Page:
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Can anyone give me references where I would see a detailed exposition of how to translate gauge field theory as known to physicists into the language of connections. I am looking for a detailed exposition on the mathematical formulation of Yang-Mills field theory. Something which might also give an exposition about Chern-Simons theory and the related whole bag of what get called "topological actions"

I had read a nice long discussion on the geometrical formulation of gauge field theory in a post at Terence Tao's blog namely this article and also probably something on Secret Blogging Seminar (but I can't locate that link)

Along similar lines I had seen a very old book by Atiyah and Hitchin on this.

I would like to know what books/expository papers on this are read by graduate students today when they try entering this field?

Also advanced references on the topic would also be helpful.

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3 Answers 3

up vote 3 down vote accepted

Geometry, Topology, and Physics by Nakahara

Classical Theory of Gauge Fields by Rubakov

Modern Geometry, Part 2 by Dubrovin, Fomenko, and Novikov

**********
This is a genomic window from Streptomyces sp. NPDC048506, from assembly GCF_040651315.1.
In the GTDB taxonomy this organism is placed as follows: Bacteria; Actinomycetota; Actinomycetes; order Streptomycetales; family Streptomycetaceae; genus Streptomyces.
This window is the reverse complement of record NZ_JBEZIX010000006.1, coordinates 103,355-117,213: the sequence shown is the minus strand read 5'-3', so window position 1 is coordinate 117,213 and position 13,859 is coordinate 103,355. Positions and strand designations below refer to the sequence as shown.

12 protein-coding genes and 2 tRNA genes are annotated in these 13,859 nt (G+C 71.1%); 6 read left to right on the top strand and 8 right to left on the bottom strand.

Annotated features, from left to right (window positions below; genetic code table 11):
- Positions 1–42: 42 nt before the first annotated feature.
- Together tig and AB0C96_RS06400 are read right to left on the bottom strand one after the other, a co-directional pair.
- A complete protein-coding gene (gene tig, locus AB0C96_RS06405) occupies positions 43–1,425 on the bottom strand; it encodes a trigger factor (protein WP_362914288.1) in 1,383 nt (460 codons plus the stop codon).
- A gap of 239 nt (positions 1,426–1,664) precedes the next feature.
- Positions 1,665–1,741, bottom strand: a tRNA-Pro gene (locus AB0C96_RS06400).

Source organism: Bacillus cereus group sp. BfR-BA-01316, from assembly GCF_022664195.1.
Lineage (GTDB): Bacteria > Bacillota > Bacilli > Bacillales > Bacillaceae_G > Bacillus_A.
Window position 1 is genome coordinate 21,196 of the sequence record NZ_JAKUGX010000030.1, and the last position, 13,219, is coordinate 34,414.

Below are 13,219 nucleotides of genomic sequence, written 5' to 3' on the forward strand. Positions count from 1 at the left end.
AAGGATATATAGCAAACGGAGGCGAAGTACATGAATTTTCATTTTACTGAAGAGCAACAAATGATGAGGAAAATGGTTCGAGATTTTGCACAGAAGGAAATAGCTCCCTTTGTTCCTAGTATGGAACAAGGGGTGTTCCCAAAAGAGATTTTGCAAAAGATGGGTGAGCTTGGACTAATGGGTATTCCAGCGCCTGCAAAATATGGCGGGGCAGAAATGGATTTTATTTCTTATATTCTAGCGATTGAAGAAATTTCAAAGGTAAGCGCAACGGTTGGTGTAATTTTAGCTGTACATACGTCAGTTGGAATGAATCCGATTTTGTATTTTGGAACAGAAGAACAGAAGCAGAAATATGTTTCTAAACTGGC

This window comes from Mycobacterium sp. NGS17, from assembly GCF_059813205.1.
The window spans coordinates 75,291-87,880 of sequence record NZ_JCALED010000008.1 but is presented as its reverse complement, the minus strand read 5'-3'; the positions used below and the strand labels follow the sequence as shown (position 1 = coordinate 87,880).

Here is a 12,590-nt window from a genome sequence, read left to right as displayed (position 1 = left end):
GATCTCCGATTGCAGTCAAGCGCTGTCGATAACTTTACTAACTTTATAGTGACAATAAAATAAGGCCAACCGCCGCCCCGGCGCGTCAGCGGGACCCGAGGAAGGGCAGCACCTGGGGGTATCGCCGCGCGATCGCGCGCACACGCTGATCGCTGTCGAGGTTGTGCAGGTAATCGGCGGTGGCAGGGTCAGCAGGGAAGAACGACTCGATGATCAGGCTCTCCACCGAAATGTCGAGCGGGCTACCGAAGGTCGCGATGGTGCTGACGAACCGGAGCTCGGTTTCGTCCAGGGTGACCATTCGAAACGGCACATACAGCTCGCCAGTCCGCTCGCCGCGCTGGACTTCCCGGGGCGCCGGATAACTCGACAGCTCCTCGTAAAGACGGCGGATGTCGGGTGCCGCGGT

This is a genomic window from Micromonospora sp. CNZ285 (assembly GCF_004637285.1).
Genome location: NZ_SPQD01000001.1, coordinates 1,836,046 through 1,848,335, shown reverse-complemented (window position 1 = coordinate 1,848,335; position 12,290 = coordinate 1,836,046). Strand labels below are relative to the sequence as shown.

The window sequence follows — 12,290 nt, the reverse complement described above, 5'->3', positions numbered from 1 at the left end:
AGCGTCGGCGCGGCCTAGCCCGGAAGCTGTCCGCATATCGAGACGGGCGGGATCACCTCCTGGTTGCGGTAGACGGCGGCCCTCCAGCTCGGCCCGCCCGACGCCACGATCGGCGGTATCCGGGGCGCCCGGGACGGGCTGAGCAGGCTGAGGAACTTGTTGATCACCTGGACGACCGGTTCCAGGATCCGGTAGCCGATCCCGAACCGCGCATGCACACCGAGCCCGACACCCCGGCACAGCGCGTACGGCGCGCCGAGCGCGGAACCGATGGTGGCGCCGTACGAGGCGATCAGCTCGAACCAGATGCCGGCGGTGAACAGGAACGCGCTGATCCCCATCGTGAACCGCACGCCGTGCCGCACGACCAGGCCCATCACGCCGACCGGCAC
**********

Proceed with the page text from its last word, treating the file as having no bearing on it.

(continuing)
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The books that I liked by far the most are the two volumes on Topology, Geometry and Gauge Fields by Gregory Naber. It has a very nice introductory chapter which tells you why one should care about connection and then starts topology from the scratch. The second book ends with a short introduction to Seiberg-Witten gauge theory (to be found on his homepage, "Introduction to Donaldson and Seiberg-Witten Theories").

I also enjoyed John Morgan's lectures on Gauge theory in the book "Gauge theory and topology of four-manifolds".

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I second the suggestion of Naber's book. Physicist friends of mine have found it very helpful in passing between physical language and mathematical language. –  Joel Fine Jan 11 '10 at 14:05
    
I had read through Naber's volume 1 during my undergrad and had found it exciting and insightful. Haven't seen the volume 2. Given your recommendation I think I should take a look then. –  Anirbit Jan 11 '10 at 16:43
    
Can you also provide a link to the home-page from where you said that the book is available? I did quite a few Google searches but nothing came up except the flipkart and amazon and google books link for the book. –  Anirbit Jan 11 '10 at 16:53
    
Sorry for the unclarity: Not the book is available on his homepage, only the appendix to Seiberg-Witten Gauge theory. –  Alexander Noll Jan 11 '10 at 17:26
    
Thanks for the clarification. But your link doesn't work. Can you kindly correct it? –  Anirbit Jan 12 '10 at 8:44
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I found K. Moriyasu's An Elementary Primer for Gauge Theory a helpful expository introduction.

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